Tag: Celandine Poppy
The Sidewalk Border was the second border that I added to the garden. We moved into our house in July, 2003. Next day I went to work on the Driveway Border. The following spring I started digging up turf along the sidewalk… Read More
Many of us set aside the 22nd of each month for taking note of the foliage in our gardens. Garden Bloggers’ Foliage Day is hosted by Christina of My Hesperides Garden. However, I prefer to call it Foliage Appreciation Day (FAD), as it… Read More
Tomorrow is Bloom Day, a chance for us to give a monthly overview of everything in flower in their gardens. Garden Bloggers Bloom Day is hosted by May Dreams Gardens, where you can find a link to Bloom Day posts from around… Read More
Virginia Bluebells (Mertensia virginica) and Old-Fashioned Bleeding Hearts (Lamprocapnos spectabilis) are among the most endearing blooms of spring.
Beyond the Trilliums and Trout Lilies, Mt. Cuba Center was bursting with a multitude of spring blooms, mostly ephemerals. Below you’ll find just some of the many species we found (some of the IDs are shakier than others, corrections are always appreciated).
Let’s face it, flowers are superior to foliage. This is especially true in May, when some gardeners (I’m not naming names) can be driven into ecstasies by masses of colorful tulips and other spring flowers. However, this does not mean that… Read More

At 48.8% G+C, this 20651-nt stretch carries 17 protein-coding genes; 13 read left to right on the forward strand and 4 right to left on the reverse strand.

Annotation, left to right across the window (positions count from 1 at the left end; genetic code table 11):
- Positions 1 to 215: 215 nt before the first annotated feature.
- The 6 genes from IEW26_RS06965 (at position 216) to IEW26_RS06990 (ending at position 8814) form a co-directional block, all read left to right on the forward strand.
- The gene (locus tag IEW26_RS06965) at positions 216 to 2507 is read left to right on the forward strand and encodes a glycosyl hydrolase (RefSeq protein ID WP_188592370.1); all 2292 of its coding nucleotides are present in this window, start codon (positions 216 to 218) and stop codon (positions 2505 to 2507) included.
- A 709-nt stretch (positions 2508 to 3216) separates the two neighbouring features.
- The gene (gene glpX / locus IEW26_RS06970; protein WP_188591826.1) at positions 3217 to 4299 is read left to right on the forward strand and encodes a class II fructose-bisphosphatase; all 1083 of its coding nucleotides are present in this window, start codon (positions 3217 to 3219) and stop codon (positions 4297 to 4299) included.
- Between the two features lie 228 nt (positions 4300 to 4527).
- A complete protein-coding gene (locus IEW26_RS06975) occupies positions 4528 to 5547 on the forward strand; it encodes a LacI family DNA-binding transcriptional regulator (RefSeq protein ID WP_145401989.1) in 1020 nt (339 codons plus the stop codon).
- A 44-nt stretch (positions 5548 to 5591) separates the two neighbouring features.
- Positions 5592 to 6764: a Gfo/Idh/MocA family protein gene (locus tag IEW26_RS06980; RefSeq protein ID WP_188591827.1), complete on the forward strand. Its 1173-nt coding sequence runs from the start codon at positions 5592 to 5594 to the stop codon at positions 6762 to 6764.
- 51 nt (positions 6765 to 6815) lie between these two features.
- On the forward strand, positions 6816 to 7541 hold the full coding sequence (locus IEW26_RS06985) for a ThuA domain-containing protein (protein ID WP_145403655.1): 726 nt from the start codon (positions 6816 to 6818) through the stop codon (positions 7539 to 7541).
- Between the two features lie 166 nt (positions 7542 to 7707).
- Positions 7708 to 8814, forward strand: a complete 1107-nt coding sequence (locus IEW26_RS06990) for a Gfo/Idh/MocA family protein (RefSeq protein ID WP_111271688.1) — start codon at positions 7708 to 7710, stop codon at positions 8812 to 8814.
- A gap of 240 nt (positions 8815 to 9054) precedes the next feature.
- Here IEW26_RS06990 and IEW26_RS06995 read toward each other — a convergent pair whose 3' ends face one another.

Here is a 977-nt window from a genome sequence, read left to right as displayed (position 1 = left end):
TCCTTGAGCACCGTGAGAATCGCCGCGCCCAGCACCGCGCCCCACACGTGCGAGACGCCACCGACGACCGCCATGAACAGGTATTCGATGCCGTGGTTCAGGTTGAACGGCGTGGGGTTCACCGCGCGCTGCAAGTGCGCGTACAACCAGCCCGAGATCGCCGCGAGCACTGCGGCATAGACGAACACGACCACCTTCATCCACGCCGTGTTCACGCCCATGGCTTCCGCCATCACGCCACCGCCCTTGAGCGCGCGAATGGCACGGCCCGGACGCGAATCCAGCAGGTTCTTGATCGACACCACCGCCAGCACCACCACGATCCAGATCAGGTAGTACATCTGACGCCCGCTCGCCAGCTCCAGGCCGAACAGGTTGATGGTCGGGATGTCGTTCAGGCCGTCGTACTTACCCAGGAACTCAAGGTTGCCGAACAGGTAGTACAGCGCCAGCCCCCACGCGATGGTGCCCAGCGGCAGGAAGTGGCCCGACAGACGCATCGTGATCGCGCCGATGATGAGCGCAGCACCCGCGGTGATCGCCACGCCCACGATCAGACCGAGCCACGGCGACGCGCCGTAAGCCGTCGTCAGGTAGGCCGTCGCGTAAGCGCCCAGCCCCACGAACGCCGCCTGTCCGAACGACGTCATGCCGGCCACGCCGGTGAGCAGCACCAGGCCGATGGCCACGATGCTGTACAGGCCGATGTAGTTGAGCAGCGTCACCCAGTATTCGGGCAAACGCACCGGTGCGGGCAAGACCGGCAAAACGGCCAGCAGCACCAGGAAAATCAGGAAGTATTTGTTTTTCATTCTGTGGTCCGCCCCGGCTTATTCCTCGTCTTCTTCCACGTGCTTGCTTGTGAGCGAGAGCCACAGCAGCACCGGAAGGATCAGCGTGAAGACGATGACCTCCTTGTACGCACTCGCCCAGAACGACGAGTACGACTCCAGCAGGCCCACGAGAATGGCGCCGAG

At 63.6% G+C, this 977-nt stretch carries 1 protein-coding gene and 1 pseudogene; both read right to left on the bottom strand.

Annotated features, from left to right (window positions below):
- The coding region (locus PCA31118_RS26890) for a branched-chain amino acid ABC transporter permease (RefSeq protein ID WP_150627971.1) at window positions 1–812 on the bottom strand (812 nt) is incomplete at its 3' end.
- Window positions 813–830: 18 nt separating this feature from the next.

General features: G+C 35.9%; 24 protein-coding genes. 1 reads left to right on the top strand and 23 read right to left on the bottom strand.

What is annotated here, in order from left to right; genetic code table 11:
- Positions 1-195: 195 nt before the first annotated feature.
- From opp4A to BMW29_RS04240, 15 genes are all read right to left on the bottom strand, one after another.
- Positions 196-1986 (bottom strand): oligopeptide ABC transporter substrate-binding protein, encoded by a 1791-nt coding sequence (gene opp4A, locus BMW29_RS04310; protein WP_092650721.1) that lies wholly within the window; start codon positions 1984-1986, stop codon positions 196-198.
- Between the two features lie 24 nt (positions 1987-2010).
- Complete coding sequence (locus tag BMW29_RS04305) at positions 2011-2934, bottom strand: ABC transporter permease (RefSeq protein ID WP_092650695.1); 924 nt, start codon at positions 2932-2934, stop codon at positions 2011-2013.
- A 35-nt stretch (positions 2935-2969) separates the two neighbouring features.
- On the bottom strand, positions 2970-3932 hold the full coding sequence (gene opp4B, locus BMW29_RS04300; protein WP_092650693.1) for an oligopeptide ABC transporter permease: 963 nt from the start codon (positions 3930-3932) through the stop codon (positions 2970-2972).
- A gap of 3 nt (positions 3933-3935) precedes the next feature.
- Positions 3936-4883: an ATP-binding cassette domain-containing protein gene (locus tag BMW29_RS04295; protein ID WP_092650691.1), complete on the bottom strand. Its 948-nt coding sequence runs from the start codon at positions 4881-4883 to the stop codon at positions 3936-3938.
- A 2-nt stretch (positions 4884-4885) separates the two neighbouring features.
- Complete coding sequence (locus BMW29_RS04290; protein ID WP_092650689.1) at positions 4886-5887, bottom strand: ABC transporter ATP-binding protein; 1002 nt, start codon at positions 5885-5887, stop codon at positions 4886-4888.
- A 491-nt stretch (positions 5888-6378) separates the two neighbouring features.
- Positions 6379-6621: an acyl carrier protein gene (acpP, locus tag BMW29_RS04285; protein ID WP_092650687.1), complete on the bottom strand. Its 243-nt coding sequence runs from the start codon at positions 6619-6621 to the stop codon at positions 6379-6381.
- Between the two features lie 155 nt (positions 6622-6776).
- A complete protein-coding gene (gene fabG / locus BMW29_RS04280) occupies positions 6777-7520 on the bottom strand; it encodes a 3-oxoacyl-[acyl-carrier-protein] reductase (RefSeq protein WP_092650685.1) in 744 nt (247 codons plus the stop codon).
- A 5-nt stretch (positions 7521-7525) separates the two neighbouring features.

Book Review: The Perennial Matchmaker, by Nancy J. Ondra Gardening is about bringing plants together into satisfying partnerships. If you were to peek into the mind of the typical gardener, as he or she stares off into the middle distance, you would… Read More
In a recent post I shared my mixed feelings about leaving home for a short vacation at a time when so much is happening so fast in the garden. Upon my return, would I feel that I had missed out on some… Read More
In early spring I spend a lot of time staring at the ground. Of course, I’m looking for the first flowers. But I’m also looking for the new foliage that proves a plant has broken out of winter dormancy.
Why is it that Sissinghurst has a White Garden but not a Yellow Garden? Perhaps yellow is just a bit too insistently cheerful, like those morning people who sing and bustle about while you try to burrow into your newspaper. Also, I… Read More